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Deciphering floral infection of blueberry pathogen Monilinia vaccinii-corymbosi using comparative genomics and transcriptomics

Kamaldeep Bansal: University of Florida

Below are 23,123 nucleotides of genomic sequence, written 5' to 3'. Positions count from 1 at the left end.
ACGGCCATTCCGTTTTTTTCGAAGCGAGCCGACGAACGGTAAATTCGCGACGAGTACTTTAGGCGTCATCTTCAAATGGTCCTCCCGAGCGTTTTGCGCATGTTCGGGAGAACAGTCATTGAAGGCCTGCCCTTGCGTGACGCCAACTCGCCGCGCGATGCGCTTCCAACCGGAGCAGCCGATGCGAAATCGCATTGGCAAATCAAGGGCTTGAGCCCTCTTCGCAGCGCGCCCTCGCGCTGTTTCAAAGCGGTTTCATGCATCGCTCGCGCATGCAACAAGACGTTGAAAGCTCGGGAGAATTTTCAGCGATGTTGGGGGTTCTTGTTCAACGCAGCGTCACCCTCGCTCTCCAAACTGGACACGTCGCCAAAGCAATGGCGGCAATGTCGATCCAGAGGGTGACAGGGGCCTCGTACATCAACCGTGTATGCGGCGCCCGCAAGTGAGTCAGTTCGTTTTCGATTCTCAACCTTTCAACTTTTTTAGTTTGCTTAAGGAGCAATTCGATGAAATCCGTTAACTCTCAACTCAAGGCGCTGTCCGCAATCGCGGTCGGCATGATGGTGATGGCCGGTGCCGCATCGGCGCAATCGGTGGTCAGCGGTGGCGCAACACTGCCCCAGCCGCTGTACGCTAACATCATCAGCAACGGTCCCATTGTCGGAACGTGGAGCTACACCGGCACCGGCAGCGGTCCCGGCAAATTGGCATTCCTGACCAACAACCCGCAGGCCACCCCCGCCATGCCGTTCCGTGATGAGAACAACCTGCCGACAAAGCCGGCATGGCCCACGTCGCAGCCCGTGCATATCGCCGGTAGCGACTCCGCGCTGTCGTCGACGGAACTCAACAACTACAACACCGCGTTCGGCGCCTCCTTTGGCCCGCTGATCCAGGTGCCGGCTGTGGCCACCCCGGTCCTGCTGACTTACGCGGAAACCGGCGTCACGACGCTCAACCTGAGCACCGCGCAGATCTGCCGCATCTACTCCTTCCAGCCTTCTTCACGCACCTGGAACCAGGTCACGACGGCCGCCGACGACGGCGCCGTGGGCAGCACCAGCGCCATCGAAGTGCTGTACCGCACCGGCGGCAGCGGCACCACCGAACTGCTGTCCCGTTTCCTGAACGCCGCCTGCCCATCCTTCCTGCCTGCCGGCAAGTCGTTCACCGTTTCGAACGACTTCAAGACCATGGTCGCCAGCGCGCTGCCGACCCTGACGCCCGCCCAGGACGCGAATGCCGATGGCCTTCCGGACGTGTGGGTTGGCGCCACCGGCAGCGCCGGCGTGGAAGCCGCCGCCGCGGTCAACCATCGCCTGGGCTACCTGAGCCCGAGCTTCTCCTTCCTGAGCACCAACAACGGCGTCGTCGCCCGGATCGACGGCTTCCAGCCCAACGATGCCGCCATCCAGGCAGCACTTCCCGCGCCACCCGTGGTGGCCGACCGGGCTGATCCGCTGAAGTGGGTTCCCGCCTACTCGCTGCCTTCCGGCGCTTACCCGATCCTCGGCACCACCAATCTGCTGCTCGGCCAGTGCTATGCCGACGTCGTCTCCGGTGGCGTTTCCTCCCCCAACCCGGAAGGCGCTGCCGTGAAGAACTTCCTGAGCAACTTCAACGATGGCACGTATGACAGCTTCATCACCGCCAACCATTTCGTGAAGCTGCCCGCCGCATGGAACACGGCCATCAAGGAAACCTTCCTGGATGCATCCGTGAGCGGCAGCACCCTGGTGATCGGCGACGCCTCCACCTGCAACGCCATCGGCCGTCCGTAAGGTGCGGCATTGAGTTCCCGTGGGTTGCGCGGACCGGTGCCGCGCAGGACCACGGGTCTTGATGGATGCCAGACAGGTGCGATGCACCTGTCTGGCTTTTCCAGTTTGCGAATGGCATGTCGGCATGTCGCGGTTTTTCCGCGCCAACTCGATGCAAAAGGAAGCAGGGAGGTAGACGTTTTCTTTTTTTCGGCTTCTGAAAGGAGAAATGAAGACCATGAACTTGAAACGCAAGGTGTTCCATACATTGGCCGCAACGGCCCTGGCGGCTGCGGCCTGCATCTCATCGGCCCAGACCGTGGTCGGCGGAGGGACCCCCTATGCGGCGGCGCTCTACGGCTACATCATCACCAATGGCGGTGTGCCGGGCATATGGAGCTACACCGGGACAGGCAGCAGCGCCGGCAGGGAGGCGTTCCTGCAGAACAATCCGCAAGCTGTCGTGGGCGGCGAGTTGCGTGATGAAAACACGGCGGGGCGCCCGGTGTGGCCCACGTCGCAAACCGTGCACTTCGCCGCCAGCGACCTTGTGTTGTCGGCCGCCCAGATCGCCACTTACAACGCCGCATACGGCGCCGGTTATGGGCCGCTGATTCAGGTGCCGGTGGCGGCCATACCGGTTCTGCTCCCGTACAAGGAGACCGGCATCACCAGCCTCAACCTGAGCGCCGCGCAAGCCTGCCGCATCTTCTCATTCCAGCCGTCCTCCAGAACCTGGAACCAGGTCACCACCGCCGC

<div><em>M</em>. <em>vaccinii-corymbosi</em> (Mvc) is a hemi-biotrophic fungus in the Sclerotiniaceae family that causes mummy berry disease on blueberries. Fruit infection is highly specialized as fungal conidia mimic pollen by germinating on stigma and growing in a directed manner towards the ovary. Fungal hyphae eventually colonize the developing berry first within the locules biotrophically, and then the mesocarp necrotrophically, to form mummies. Conidia of Mvc infect and mummify a limited number of <em>Vaccinium</em> species. Members of Sclerotiniaceae family however have varied host ranges, modes of infection and tissue specificities. For example, <em>Sclerotinia sclerotiorum</em> and <em>Botrytis cinerea</em> are necrotrophs with broad host ranges while species of <em>Monilinia </em>and <em>Ciborinia</em> may be necrotrophs or hemibiotrophs with restricted host ranges and tissue specificities. We hypothesize that Mvc secretes proteins to mimic pollen tracking of the stylar canal, to evade the blueberry defense machinery and to establish disease. Comparative genomics of Mvc with other flower-infecting Sclerotiniaceae fungi revealed different families of secreted proteins that may be involved in pollen mimicry and host specificity. Transcriptomic analysis of infected blueberry tissues showed that different families of secreted proteins were expressed differentially during stylar infection and fruit mummification. Ongoing research includes functional analyses to understand the role of identified genes in pathogenicity of Mvc.</div>